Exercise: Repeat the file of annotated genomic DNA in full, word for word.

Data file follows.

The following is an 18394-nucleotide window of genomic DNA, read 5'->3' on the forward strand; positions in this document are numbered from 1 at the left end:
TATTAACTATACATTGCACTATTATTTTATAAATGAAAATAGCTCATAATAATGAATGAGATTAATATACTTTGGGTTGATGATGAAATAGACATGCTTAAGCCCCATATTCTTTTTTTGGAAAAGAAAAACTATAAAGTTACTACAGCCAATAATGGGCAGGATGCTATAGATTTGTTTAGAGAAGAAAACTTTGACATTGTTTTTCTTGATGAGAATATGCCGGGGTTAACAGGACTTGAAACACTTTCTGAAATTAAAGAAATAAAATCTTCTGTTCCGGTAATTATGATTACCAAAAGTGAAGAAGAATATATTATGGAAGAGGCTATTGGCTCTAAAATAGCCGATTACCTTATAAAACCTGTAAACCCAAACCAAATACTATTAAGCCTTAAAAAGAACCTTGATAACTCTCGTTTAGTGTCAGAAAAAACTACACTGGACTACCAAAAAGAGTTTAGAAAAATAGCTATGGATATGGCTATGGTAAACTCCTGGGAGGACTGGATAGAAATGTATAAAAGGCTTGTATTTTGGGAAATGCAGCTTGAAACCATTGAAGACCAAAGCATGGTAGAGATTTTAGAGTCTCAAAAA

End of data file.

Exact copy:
The following is an 18394-nucleotide window of genomic DNA, read 5'->3' on the forward strand; positions in this document are numbered from 1 at the left end:
TATTAACTATACATTGCACTATTATTTTATAAATGAAAATAGCTCATAATAATGAATGAGATTAATATACTTTGGGTTGATGATGAAATAGACATGCTTAAGCCCCATATTCTTTTTTTGGAAAAGAAAAACTATAAAGTTACTACAGCCAATAATGGGCAGGATGCTATAGATTTGTTTAGAGAAGAAAACTTTGACATTGTTTTTCTTGATGAGAATATGCCGGGGTTAACAGGACTTGAAACACTTTCTGAAATTAAAGAAATAAAATCTTCTGTTCCGGTAATTATGATTACCAAAAGTGAAGAAGAATATATTATGGAAGAGGCTATTGGCTCTAAAATAGCCGATTACCTTATAAAACCTGTAAACCCAAACCAAATACTATTAAGCCTTAAAAAGAACCTTGATAACTCTCGTTTAGTGTCAGAAAAAACTACACTGGACTACCAAAAAGAGTTTAGAAAAATAGCTATGGATATGGCTATGGTAAACTCCTGGGAGGACTGGATAGAAATGTATAAAAGGCTTGTATTTTGGGAAATGCAGCTTGAAACCATTGAAGACCAAAGCATGGTAGAGATTTTAGAGTCTCAAAAA